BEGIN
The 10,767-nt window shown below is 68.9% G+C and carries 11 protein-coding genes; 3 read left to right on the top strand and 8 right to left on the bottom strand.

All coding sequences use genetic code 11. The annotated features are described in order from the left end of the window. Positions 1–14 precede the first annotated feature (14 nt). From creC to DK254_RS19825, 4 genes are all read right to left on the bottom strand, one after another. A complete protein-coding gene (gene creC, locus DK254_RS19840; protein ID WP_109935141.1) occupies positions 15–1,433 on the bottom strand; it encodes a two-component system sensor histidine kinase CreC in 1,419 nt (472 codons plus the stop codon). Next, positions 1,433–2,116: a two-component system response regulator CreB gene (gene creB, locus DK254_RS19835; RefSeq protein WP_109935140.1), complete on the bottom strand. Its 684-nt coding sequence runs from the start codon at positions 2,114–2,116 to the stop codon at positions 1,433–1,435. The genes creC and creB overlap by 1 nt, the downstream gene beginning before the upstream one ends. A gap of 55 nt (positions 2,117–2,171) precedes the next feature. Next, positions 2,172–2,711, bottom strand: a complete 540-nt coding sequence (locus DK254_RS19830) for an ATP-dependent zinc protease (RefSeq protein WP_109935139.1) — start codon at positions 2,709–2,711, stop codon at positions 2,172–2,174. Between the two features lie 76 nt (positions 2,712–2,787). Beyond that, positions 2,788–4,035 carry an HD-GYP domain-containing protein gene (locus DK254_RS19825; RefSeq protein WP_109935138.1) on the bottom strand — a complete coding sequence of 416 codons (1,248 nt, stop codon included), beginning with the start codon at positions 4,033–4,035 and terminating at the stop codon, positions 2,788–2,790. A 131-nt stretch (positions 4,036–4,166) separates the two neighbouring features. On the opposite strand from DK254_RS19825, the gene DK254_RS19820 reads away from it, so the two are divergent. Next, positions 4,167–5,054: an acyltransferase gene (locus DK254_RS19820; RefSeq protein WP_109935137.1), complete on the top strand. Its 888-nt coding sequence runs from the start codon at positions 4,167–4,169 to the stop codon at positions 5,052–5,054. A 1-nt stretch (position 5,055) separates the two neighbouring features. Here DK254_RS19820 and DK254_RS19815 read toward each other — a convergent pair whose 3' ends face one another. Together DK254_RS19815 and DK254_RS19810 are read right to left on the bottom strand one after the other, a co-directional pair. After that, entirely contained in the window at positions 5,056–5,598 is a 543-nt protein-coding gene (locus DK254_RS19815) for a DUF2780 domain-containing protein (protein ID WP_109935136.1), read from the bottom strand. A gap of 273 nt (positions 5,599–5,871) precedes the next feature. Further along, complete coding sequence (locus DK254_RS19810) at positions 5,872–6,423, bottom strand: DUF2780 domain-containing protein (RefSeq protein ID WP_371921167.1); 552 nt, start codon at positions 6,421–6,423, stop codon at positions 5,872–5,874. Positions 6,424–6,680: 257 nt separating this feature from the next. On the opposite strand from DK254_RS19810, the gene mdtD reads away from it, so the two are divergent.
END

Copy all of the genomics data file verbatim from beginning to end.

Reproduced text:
The 10,767-nt window shown below is 68.9% G+C and carries 11 protein-coding genes; 3 read left to right on the top strand and 8 right to left on the bottom strand.

All coding sequences use genetic code 11. The annotated features are described in order from the left end of the window. Positions 1–14 precede the first annotated feature (14 nt). From creC to DK254_RS19825, 4 genes are all read right to left on the bottom strand, one after another. A complete protein-coding gene (gene creC, locus DK254_RS19840; protein ID WP_109935141.1) occupies positions 15–1,433 on the bottom strand; it encodes a two-component system sensor histidine kinase CreC in 1,419 nt (472 codons plus the stop codon). Next, positions 1,433–2,116: a two-component system response regulator CreB gene (gene creB, locus DK254_RS19835; RefSeq protein WP_109935140.1), complete on the bottom strand. Its 684-nt coding sequence runs from the start codon at positions 2,114–2,116 to the stop codon at positions 1,433–1,435. The genes creC and creB overlap by 1 nt, the downstream gene beginning before the upstream one ends. A gap of 55 nt (positions 2,117–2,171) precedes the next feature. Next, positions 2,172–2,711, bottom strand: a complete 540-nt coding sequence (locus DK254_RS19830) for an ATP-dependent zinc protease (RefSeq protein WP_109935139.1) — start codon at positions 2,709–2,711, stop codon at positions 2,172–2,174. Between the two features lie 76 nt (positions 2,712–2,787). Beyond that, positions 2,788–4,035 carry an HD-GYP domain-containing protein gene (locus DK254_RS19825; RefSeq protein WP_109935138.1) on the bottom strand — a complete coding sequence of 416 codons (1,248 nt, stop codon included), beginning with the start codon at positions 4,033–4,035 and terminating at the stop codon, positions 2,788–2,790. A 131-nt stretch (positions 4,036–4,166) separates the two neighbouring features. On the opposite strand from DK254_RS19825, the gene DK254_RS19820 reads away from it, so the two are divergent. Next, positions 4,167–5,054: an acyltransferase gene (locus DK254_RS19820; RefSeq protein WP_109935137.1), complete on the top strand. Its 888-nt coding sequence runs from the start codon at positions 4,167–4,169 to the stop codon at positions 5,052–5,054. A 1-nt stretch (position 5,055) separates the two neighbouring features. Here DK254_RS19820 and DK254_RS19815 read toward each other — a convergent pair whose 3' ends face one another. Together DK254_RS19815 and DK254_RS19810 are read right to left on the bottom strand one after the other, a co-directional pair. After that, entirely contained in the window at positions 5,056–5,598 is a 543-nt protein-coding gene (locus DK254_RS19815) for a DUF2780 domain-containing protein (protein ID WP_109935136.1), read from the bottom strand. A gap of 273 nt (positions 5,599–5,871) precedes the next feature. Further along, complete coding sequence (locus DK254_RS19810) at positions 5,872–6,423, bottom strand: DUF2780 domain-containing protein (RefSeq protein ID WP_371921167.1); 552 nt, start codon at positions 6,421–6,423, stop codon at positions 5,872–5,874. Positions 6,424–6,680: 257 nt separating this feature from the next. On the opposite strand from DK254_RS19810, the gene mdtD reads away from it, so the two are divergent.